This slideshow requires JavaScript.

Retro-ness is all the rage these days – bringing something old back to life and constructing it into a trendy or fashionable icon. Like a 1940 jukebox that maybe has iPhone connectivity, 1970’s furniture with modern fabric. Even the retro trend falters into the older generational cars that incorporate modern suspension, brakes and steering. However, when it comes to re-energizing something that’s nearly a decade old, that people really didn’t notice to begin with, we get stuck with something that’s rather, sparingly good, and yet wholly underappreciated.

The Mitsubishi Outlander has always been one loitering in the shadows. Its undistinguished design from 2013 never sought the attention of those looking for a more modern scheme crossover. Its cheaper enterprise was more of its strong suit offering a captivating 3-row crossover for those that needed the extra seats but couldn’t quite afford the Costco-sized family haulers.  Having undertaken mild updates over the years, the dated enterprise and interior depiction has left it somewhat behind the times and out of the consumer’s sight.

There is a little mystery to the Outlander, and it is what has taken Europe by disbelief. The Outlander features plug-in hybrid technology that, for the last five years, has been one of Europe’s most popular PHEV crossovers on the market. So why do we get it now? According to Mitsubishi, they have sold over 100,000 Outlander PHEV’s in Europe over the past few years. It even outsells the Tesla Model X, true story. Here is where the underlining issue falls, Mitsubishi was hesitant to bring the Outlander PHEV stateside because, why sell a heavily discounted Outlander PHEV starting at $35,590 (before the $5836 federal EV tax credit) when they can sell an Outlander PHEV at full price of $44,000 from across the pond. If you force a bear to eat something they don’t want, you might get your hand bitten. As we keep continuing on our track to go green, maybe we might just be hungry little cubs after all.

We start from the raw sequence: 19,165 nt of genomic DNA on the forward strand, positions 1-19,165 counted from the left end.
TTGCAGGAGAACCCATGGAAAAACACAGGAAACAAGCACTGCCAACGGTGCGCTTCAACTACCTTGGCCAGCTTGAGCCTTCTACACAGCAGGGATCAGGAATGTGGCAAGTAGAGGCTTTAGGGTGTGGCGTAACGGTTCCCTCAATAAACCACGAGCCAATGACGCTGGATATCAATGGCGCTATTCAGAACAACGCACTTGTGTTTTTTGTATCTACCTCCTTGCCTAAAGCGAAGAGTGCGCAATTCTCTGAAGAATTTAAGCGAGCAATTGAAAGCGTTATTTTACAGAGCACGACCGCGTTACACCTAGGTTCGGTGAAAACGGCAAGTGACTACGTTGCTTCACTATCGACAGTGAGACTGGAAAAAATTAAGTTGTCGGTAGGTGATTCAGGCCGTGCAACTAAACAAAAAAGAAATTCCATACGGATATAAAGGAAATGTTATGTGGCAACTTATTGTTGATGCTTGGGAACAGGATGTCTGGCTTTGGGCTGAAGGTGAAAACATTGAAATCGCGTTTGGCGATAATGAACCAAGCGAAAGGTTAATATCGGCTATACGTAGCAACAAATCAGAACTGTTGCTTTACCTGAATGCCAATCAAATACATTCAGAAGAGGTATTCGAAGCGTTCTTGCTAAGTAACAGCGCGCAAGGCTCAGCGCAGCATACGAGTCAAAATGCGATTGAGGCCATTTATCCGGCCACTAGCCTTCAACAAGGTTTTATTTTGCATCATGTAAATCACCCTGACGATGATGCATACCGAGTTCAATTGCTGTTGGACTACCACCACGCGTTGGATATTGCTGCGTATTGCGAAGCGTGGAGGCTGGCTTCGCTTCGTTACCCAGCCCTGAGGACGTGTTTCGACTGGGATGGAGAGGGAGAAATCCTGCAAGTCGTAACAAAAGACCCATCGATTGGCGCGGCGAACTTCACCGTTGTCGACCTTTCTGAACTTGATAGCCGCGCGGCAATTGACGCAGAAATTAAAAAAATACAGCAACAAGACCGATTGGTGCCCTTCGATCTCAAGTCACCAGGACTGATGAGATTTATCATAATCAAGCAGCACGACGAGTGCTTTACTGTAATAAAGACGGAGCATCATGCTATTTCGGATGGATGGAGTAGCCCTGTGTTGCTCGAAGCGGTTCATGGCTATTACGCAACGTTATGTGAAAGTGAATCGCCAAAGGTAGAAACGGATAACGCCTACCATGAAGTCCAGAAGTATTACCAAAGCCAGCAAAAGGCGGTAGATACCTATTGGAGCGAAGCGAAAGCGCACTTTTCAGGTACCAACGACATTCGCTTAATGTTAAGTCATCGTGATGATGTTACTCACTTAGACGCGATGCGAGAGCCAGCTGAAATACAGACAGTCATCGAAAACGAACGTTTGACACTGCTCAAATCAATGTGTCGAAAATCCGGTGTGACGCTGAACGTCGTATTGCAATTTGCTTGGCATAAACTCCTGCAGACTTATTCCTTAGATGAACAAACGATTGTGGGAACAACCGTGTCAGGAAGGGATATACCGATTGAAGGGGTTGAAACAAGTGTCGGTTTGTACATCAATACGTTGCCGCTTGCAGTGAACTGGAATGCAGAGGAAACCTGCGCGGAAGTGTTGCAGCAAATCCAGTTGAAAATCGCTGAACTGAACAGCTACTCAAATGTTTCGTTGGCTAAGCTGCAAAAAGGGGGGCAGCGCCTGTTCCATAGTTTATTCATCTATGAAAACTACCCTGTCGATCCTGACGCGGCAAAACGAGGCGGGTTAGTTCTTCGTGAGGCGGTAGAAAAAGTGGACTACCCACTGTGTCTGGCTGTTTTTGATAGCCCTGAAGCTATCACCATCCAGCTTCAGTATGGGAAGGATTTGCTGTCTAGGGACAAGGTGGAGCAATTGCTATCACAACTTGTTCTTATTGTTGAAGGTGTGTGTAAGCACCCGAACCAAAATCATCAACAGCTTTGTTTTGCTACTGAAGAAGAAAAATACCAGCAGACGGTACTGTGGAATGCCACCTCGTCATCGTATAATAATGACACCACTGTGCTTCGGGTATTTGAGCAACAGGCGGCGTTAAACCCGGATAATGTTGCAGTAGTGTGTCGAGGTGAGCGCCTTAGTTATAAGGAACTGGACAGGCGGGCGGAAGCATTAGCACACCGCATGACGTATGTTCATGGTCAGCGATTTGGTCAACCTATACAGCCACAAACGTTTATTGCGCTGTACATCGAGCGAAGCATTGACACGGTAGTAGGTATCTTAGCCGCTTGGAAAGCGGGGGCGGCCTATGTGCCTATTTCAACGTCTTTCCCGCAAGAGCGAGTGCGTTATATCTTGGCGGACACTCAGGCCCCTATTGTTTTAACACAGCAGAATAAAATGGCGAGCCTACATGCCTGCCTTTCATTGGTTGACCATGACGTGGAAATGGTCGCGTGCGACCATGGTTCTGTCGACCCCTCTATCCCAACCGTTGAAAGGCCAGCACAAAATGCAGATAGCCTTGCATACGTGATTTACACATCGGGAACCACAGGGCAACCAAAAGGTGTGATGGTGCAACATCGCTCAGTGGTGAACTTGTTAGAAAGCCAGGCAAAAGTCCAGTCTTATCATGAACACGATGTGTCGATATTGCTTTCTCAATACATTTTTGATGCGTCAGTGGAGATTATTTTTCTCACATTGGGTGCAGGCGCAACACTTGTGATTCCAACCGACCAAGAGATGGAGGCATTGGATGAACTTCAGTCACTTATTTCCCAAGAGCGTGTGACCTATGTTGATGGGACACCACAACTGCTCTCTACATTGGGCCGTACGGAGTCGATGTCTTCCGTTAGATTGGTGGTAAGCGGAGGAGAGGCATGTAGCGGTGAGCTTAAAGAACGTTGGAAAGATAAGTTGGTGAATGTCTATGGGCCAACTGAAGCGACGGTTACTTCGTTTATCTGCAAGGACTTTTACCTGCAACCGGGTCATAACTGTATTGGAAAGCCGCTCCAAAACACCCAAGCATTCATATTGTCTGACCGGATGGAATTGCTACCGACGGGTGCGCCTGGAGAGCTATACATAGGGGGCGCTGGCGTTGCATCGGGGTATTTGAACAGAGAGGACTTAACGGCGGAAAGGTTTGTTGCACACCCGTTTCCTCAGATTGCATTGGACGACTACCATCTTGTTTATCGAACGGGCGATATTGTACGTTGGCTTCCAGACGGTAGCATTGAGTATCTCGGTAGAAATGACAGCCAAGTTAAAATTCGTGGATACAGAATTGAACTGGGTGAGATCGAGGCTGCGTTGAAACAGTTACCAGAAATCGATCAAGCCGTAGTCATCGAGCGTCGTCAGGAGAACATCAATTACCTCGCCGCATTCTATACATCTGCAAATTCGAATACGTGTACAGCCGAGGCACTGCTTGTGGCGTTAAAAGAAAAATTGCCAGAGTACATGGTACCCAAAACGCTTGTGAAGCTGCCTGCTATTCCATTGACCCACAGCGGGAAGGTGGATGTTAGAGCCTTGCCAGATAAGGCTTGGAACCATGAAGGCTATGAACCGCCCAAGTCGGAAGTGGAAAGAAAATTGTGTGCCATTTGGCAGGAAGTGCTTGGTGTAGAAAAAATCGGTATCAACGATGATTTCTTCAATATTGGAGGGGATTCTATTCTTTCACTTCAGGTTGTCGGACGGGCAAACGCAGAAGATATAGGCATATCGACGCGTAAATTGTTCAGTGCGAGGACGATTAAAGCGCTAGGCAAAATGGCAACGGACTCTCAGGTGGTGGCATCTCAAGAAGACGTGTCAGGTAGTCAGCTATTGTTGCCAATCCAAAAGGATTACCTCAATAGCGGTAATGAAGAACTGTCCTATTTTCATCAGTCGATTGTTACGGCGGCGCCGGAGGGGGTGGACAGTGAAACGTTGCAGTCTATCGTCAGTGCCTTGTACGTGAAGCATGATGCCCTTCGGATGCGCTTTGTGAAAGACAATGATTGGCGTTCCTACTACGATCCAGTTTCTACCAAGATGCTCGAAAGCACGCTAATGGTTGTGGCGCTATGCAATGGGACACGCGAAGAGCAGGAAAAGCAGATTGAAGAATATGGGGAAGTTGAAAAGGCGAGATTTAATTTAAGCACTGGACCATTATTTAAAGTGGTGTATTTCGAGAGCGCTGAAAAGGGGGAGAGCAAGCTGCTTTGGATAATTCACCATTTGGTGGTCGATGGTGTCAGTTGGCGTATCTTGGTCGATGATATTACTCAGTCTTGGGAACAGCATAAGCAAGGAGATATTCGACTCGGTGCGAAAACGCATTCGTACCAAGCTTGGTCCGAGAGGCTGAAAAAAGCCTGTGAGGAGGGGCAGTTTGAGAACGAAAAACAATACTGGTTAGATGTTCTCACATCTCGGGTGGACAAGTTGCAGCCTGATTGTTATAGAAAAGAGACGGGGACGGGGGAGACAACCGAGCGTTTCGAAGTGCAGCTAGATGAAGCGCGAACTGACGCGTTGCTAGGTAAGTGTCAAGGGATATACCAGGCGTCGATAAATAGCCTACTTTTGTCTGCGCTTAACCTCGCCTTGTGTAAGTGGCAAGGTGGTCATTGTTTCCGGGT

Now, this obviously isn’t the first plug-in hybrid to be on the road, the Chevrolet Volt has been around for some time alongside the Ford Fusion Energy and now the Hyundai Ioniq. What makes the Outlander PHEV special is the available crossover plug-in hybrids on the market. It’s the first, mainstream crossover under $50,000. The luxury end of the market taps into Jaguar, Mercedes and BMW with all of their plug-in technology.

Due to the complexity of the Outlander PHEV technology, we’re about to get very technical and very boring, so here’s some pictures of puppies to entertain you.

The Outlander PHEV comes standard with an All-Wheel Drive setup, it uses two-large 80-horsepower motors – one in the front and one in the rear. The front wheels make due with 101lb-ft of torque while the rear is more capable with 144lb-ft. The 2.0-liter four-cylinder engine is where the unique versatility comes into play. Its 117-horsepower and 137lb-ft of torque power plant provides power to the 70-kilowatt generator that supplies power to the main battery and electric motor. However, for fuel efficiency purposes, at higher cruising speed, a hydraulic clutch engages that allows operation with either one or both of the electric. (We’re lost too; imagine writing it and understanding it after research.)